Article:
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Janet Tavakoli

Janet Tavakoli

Posted: March 8, 2010 09:20 AM

Washington Must Ban U.S. Credit Derivatives as Traders Demand Gold (Part One)

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Congress should act immediately to abolish credit default swaps on the United States, because these derivatives will foment distortions in global currencies and gold. Failure to act now will only mean the U.S. will be forced to act after these "financial weapons of mass destruction" levy heavy casualties. These obligations now settle in euros, but the end game is to settle them in gold. This is so ripe for speculative manipulation that you might as well cover the U.S. map with a bull's-eye.

Credit default swaps are not insurance. If you buy fire insurance on your home, you must own the house. If you buy credit protection on the United States, however, you do not need to own U.S. Treasury bonds. If your protection gains value after you buy it -- not because the U.S. defaults, but because of market mood changes -- you can resell that protection and make a profit.

Lower credit risk means a lower price for protection. Zero implies zero risk. The higher the basis points, the higher the implied risk. When U.S. credit default swaps were first introduced, the price of protection was around two basis points. According to Bloomberg, the price for five-year protection was around 38 basis points (per annum) on Friday. But the price in the over-the-counter market -- where this stuff actually trades -- was almost double or around 75 basis points.

Since most traders in U.S. credit default swaps don't think the U.S. will default any time soon, why are they trading U.S. credit default swaps? They are speculating on price movements the way a day trader buys and sells stocks to speculate on stock price movements.

Volume in U.S. credit default swaps is relatively small, but it can explode rapidly, just as volume expanded rapidly for credit default swaps on mortgage debt in 2006 and 2007.

Speculators Want U.S. CDS Payoffs in Gold

Remember AIG? When prices moved against AIG on its credit default swap contracts, AIG owed cash (collateral) to its trading partners. AIG paid billions of dollars and owed billions more when U.S. taxpayers bailed it out in September 2008.

U.S. credit default swaps currently trade in euros. After all, if the U.S. defaults, who will want payment in devalued U.S. dollars? The euro recently weakened relative to the dollar, and market participants are calling for contracts that require payment in gold. If they get their way, speculators on the winning side of a price move will demand collateral paid in gold.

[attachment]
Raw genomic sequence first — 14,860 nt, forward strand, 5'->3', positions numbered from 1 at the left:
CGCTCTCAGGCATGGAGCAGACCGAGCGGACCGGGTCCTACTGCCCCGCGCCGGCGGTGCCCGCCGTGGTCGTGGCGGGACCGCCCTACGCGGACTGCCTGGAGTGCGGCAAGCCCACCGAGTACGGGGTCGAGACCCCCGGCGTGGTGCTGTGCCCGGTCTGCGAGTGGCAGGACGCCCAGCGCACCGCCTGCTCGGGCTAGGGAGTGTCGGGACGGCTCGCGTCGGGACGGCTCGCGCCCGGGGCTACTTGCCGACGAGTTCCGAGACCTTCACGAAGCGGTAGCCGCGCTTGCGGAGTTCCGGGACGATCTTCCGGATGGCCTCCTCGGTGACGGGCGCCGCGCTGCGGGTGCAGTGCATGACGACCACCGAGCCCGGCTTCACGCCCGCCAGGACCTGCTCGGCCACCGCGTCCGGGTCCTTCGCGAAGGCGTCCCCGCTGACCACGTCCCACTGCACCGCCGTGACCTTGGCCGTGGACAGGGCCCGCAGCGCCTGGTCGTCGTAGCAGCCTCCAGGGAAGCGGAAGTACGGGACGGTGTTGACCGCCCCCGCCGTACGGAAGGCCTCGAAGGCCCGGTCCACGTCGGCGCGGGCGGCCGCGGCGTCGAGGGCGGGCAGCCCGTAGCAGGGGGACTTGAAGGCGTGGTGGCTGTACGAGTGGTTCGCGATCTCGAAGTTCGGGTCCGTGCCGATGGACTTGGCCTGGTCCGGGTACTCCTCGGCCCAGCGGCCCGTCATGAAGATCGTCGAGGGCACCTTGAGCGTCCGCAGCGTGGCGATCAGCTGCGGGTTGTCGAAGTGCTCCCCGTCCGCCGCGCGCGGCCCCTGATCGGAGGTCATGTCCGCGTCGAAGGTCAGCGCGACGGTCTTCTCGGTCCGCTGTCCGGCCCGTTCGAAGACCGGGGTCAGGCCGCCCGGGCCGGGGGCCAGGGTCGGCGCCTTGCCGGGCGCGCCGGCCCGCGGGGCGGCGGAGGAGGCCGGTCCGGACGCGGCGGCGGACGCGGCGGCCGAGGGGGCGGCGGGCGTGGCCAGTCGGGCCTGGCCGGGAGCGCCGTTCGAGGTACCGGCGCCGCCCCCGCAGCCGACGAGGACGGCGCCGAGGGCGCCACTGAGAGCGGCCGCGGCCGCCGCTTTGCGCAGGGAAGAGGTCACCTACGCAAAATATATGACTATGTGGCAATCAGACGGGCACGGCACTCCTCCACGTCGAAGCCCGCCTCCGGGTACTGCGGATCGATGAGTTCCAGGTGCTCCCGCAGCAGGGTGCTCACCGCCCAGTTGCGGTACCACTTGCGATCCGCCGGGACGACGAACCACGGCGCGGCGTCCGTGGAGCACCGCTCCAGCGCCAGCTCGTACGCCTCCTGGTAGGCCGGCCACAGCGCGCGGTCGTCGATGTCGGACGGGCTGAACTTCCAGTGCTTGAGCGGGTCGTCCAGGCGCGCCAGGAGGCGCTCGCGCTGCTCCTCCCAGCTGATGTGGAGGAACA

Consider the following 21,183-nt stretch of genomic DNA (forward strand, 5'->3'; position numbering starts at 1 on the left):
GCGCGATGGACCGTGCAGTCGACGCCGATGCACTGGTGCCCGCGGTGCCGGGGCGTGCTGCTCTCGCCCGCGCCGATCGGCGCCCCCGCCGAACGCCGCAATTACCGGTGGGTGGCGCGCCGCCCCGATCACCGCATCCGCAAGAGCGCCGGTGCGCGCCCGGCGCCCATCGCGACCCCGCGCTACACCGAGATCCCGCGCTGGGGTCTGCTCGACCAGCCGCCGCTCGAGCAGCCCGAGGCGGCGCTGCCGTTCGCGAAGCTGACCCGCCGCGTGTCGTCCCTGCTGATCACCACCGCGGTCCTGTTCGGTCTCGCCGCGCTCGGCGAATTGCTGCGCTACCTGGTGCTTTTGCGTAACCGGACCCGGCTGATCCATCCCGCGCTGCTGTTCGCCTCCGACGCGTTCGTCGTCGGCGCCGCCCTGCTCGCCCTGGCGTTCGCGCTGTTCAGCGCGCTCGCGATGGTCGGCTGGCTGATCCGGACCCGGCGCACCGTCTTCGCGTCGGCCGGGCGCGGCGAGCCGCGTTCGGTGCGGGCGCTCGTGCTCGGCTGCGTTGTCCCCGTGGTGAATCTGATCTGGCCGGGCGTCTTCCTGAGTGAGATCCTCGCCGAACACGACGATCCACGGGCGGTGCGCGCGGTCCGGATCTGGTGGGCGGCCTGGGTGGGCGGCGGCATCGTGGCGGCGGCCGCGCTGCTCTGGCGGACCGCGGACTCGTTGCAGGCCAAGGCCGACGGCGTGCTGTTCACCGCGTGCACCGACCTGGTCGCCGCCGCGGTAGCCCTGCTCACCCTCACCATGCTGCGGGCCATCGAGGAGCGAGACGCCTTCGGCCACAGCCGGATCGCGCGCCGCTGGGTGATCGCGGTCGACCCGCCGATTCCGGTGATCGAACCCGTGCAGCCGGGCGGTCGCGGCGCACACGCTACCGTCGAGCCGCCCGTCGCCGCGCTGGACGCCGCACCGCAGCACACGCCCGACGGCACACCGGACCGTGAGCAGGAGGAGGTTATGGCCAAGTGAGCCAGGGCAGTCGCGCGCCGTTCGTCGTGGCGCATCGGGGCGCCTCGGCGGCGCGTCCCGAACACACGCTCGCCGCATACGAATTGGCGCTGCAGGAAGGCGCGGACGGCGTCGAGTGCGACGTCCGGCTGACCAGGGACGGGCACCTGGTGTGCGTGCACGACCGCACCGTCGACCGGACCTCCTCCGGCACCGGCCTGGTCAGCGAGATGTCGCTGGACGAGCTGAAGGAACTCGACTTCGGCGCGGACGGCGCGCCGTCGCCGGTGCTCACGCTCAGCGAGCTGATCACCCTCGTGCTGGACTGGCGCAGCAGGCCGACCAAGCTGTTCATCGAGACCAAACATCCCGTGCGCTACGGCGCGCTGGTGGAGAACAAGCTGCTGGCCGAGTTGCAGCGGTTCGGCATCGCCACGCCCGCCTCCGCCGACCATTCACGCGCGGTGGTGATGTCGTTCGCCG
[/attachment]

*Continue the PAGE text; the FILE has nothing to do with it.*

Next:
The market can create an unlimited number of these contracts very rapidly. The U.S. wouldn't have to ever default to trigger a major disruption in the gold market. Spreads (or prices) on the credit default swaps could simply move based on "news," and demand for gold would soar.

If this speculation drives up the price of gold, and the available gold supply becomes limited, are you willing to post your children as collateral? I am pushing the point so that we put a stop to this before it is too late.

Global Disaster in the Making

More than a year has passed since former Treasury Secretary Henry Paulson went to Congress in September 2008 to plead for special powers and TARP money to bail out U.S. financial institutions. Yet there has been no meaningful financial reform.*

The European Union has its own challenges. German Chancellor Angela Merkel recently called for limits on credit derivatives on Greece, since the European Union is concerned about misuse of credit derivatives for speculation. Chancellor Merkel did not go far enough.

World leaders shouldn't merely ask for limits on sovereign credit derivatives. They should demand a ban on all sovereign credit default swaps.

See also: "Washington Must Ban U.S. Credit Derivatives: Games and Gold" (Part 2)


*This video explains how cheap money, wide-spread bad (often predatory) lending, phony securities, credit derivatives, and Wall Street banks' massive over-borrowing led to our current financial crisis. Yet there is still no meaningful reform. Explanation of credit derivatives begins at 8:00.